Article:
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5 Bargain Stocks to Buy on the Pullback

Buy-and-hold investors: Take advantage of the situation

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The Dow just tallied its worst week of the year. Global economic fears including a cooling china economy and sovereign debt woes in Europe have weighed on international markets. Trouble in housing and unemployment persist, and rising gasoline prices threaten to squash consumer spending.

In short, there’s a lot of short-term trouble weighing on the market.

But should you panic? If you’re a swing trader, maybe. There’s no doubt that after the disastrous summer of 2011, many investors are convinced that now is the time to get out while the getting is good.

But if you’re a buy-and-hold investor, you might want to consider taking the other side of the trade right now. There are a few stocks in particular that could wind up being big bargains if you pounce on a pullback.


I have been a big believer in Apple (NASDAQ:AAPL) across 2012, as have a lot of investors. The reasons are obvious — a huge stockpile of $30 billion in cash and short-term investments and another $67 billion in long-term investments, its dominant iPhone and iPad gadgets, and now a $2.65 dividend yield and a massive $10 billion buyback plan.

While you might not think of Apple as a bargain after it has soared 80% in the past 12 months, the fact remains that this is a great stock that has been punished as of late. That means it’s your opportunity to pounce.

Specifically, Apple is off about 7% from its 52-week high of $644, set just a few weeks ago. If the worst this stock does is get back to its previous high and pay you a nice quarterly dividend starting July 1 … well, let’s just say the market is going to have quite a year if that turns out to be a “bad” investment.

Goodyear Tire & Rubber

I recently touted Goodyear Tire & Rubber (NYSE:GT) as one of my “editor’s picks” for April. And in the spirit of full disclosure, I put my money where my mouth is on this trade and just bought 300 shares of GT last week. The trade seemed just too good to pass up.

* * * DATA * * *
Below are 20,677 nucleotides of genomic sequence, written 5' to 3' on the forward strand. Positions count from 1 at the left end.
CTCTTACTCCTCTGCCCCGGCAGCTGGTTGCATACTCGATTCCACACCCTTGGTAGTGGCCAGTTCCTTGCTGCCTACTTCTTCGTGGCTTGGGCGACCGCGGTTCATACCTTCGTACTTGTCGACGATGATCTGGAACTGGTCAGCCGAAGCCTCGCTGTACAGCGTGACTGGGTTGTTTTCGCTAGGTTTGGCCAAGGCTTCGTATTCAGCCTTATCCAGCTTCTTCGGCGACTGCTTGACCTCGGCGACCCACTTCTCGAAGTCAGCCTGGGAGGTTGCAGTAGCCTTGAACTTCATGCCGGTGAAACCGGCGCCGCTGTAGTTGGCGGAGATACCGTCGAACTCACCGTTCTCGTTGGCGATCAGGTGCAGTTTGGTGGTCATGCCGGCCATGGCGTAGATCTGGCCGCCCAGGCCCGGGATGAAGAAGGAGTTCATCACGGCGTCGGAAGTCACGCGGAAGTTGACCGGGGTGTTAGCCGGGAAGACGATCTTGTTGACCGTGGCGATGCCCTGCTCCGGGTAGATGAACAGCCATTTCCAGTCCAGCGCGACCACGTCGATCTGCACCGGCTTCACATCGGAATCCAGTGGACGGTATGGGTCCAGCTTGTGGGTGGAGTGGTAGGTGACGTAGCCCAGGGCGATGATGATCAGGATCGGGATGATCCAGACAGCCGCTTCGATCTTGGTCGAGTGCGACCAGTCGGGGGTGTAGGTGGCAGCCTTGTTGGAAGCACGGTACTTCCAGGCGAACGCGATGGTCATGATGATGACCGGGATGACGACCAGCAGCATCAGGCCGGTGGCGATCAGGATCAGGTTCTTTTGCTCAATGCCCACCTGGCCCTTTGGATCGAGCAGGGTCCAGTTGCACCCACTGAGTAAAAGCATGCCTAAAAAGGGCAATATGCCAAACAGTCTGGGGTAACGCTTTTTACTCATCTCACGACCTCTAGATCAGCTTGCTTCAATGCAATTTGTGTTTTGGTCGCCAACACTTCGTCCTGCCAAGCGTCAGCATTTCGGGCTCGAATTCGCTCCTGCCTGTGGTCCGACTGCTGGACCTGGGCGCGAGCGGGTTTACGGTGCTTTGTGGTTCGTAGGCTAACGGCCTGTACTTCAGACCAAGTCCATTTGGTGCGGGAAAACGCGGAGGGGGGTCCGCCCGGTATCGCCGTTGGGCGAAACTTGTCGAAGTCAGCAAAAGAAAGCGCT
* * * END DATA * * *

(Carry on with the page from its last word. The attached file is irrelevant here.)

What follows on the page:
Admittedly, Goodyear has been restructuring for ages. In fact, it just recorded another $23 million in restructuring charges for its fiscal fourth quarter. But after bleeding cash during the recession because of the slowdown in auto sales and supplier contracts, Goodyear returned to profitability last year. What’s more, it’s forecasting significant growth in 2012 — with earnings per share of $1.85, which would be a nearly 50% surge over fiscal 2011! The first report of the year comes out on April 27, so you might  want to consider buying on a dip before that date. After all, revenue already is back above 2008 levels after a 20% expansion last year – even though Goodyear’s share price is almost a third of where it was four years ago.

Yes, Goodyear is down 15% year-to-date and has sat out the rally. But despite significant improvement in its fundamentals, GT stock has a price-to-earnings ratio of less than 7 based on fiscal 2012 forecasts. If all GT does is revisit its 52-week high, you’ll be sitting on a nearly 70% gain — so have faith in this turnaround story over the next year or two.


Dovetailing with the Goodyear pick, Ford (NYSE:F) is seeing a resurgence in its fundamentals thanks to strong auto sales — even if share prices are off over 20% in the last year. Strong growth in the automotive sector is starting to show up big-time in the data, so there are reasons for optimism going forward. Consider that in 2012, auto exports and auto imports soared at the beginning of the year – proving China’s booming vehicle market and recovering demand in North America are providing great opportunities for investors.

Also, consider this: In 2008, Ford’s market capitalization was $5.5 billion. Today, it is hovering over $45 billion. Shares actually are double where they were before Lehman went under.

Strangely enough, the past five years have been very good for Ford. Former Boeing (NYSE:BA) executive Alan Mulally started retooling the company just in time for the financial crisis, and Ford was the only one of the Big Three that avoided bankruptcy restructuring. Mulally worked with the unions to cut costs and improve productivity, and the company worked hard to renew appeal in its cars. Now Ford is fuel-efficient, consumer-friendly and making strides in emerging markets.

After losing $14.8 billion in 2008, the company came all the way back, capping the run with a $20 billion profit in 2011, and recently a reinstatement of a dividend — the first since 2006.

Despite this turnaround, however, Ford stock has a trailing P/E of 2.41 and a forward P/E of just 6.99. Honda (NYSE:HMC) and Toyota (NYSE:TM) are trading for ratios above 10 — so even if all Ford does is find itself a valuation of 10, you’ll have a 22% gain on your hands.

Article printed from InvestorPlace Media,

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